I’m guessing that this wonderful postcard of Randolph Hospital was printed from a photograph taken about 1938 (based on the size of the maples trees planted after the building was completed in 1932).
When I put together my Architecture book in the early 1980s, I illustrated (on page 194) the original 1931 perspective drawing of this façade, and the entry (D:9, p. 234) includes an aerial photograph taken from the southeast. All illustrate the original monumental entrance steps to the second floor, which was originally the main floor for patients and visitors. The first, or ground floor, entered behind and under the steps, was the location of the kitchen, the operating rooms, and the “Negro Wards.”
This arrangement was entirely altered in 1951, with the demolition of the stairs and the erection of the “McCrary Memorial Wing.” From that time until 2007, this eastern façade barely changed, even down to the surviving maple trees. Alas, in 2007 not only the trees, but the original nurses’ quarters (out of sight in this photo to the left), were leveled and the entire hilltop paved for parking as part of the construction of the new outpatient treatment wing. That wing by itself is a strikingly beautiful addition to the long-neglected Fayetteville streetscape, re-establishing the hospital’s presence there after years of reorientation toward the Ward Street Emergency Room entrance. The upper Art Deco limestone trim of the 1932 wing received some overdue masonry repointing, but the least successful part of the new construction is the transition between the two buildings- a nest of underground loading docks and MRI bays that detracts from both the old and the new wings.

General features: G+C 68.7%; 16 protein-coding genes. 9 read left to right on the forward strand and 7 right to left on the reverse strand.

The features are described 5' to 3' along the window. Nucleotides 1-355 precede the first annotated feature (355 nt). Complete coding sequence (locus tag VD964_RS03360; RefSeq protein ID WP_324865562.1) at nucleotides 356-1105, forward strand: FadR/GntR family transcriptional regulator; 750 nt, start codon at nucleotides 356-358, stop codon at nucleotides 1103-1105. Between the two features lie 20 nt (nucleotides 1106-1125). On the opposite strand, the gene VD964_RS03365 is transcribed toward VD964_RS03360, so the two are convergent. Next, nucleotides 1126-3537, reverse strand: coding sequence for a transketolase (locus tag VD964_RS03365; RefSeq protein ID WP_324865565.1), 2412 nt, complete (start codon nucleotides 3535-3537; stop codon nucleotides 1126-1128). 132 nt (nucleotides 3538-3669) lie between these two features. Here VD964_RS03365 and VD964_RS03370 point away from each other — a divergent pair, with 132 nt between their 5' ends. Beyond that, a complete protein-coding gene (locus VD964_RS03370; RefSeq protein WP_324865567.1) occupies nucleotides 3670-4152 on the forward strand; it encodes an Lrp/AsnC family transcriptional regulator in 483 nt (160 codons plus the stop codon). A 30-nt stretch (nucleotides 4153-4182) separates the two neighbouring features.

The 1931 design is, in my opinion, Flannagan’s local masterpiece. He went on to design the McCrary Recreation Building (1948 ) and Asheboro High School (1949) as well as the hospital additions, but none has the pure Art Deco flavor of the original hospital. The beautiful carved limestone cap over the original entrance was reused to crown the façade of the McCrary wing, but the sculptural plaque terminating the sidewalk front of the steps was not evidently re-used. Its present location is unknown, but it was one of the earliest examples of street art in Asheboro.